UK Solar Price to Match Fossil Fuels by 2013
Image credit: SolarcenturySolar as Cheap as Coal by 2013?It can be tiring to keep up with all the inflated claims about super cheap solar being 'just around the corner'. Back in June of 2007, John reported on claims that solar costs would plunge 40% by 2010, and the world is not short of inventors who claim their inventions can slash the price of solar energy in half. Meanwhile most of us mortals still look at the price of a solar photovoltaic (PV) installation and baulk. But once again we are hearing rumors that this may change. In fact, one UK solar company claims that by 2013, solar will be cost competitive with coal. Could this be true?Here's more from The Guardian on the imminent dawning (or not) of solar 'grid parity':
Solar energy will fall in price to match the cost of conventional fossil fuel electricity far sooner than previously expected, the UK's largest solar company has claimed in a new report. Solarcentury said British homeowners will see solar achieve "grid parity" – the point where solar electricity rivals or becomes cheaper than conventional nonrenewable electricity – by 2013. Most predictions suggest that technological innovation will not bring the price down far enough until 2020 or later.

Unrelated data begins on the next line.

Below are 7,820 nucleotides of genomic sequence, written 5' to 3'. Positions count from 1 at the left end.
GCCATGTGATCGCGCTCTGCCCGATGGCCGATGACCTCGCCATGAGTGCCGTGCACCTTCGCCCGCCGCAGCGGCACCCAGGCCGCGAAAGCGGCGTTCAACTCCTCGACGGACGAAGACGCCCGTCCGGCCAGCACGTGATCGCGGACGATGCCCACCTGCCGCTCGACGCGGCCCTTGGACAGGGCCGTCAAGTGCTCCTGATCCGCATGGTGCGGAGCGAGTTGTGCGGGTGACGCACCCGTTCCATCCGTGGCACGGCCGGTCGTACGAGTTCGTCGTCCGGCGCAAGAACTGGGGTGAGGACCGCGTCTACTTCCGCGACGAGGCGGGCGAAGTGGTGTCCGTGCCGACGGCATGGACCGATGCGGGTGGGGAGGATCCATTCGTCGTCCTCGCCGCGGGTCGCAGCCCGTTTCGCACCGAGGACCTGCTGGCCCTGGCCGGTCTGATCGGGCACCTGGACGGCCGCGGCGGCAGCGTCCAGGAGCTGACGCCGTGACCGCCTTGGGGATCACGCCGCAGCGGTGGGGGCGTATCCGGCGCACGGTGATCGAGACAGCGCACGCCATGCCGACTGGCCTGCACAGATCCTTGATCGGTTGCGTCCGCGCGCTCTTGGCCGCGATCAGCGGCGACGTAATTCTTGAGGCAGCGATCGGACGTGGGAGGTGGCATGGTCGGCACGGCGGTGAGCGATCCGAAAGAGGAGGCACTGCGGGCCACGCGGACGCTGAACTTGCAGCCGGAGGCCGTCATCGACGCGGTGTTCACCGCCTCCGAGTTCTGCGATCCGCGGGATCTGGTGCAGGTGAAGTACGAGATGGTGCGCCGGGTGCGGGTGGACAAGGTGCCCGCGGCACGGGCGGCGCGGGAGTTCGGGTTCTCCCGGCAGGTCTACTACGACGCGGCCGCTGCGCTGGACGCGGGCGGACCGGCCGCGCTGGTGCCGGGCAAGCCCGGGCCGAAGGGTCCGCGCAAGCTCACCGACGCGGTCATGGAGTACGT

The company suggested falling production costs for solar panels and increasing conventional electricity costs have brought parity closer. Prices for solar and grid electricity in residential homes are expected to crossover at around 17p to 18p per unit of electricity (kWh) in 2013, followed by parity for commercial solar electricity in 2018.
Last December, the renewable energy analysts New Energy Finance predicted silicon costs – a key material for much solar panel technology – would fall by 31.5% in 2009 compared with 2008 levels. Energy consultants Element Energy, under commission from the government, have also forecast solar PV costs will fall by around half between now and 2020.
Solarcentury may have more interest than most in painting a rosy picture for the future of renewables - and indeed even Green Party candidate Chris Goodall warns that the company's assumptions are based on some pretty 'unrealistic price assumptions' for regular energy. In the end, much will depend on government incentives to stimulate the solar market, as well as just how fast and how hard issues like peak oil start to effect the energy supply. But here's hoping that Solarcentury are right - it's about time the real cost of fossil fuels was reflected in their price anyway.
For those wanting more detailed numbers, follow this link for the full Solarcentury report on the future of UK solar (PDF).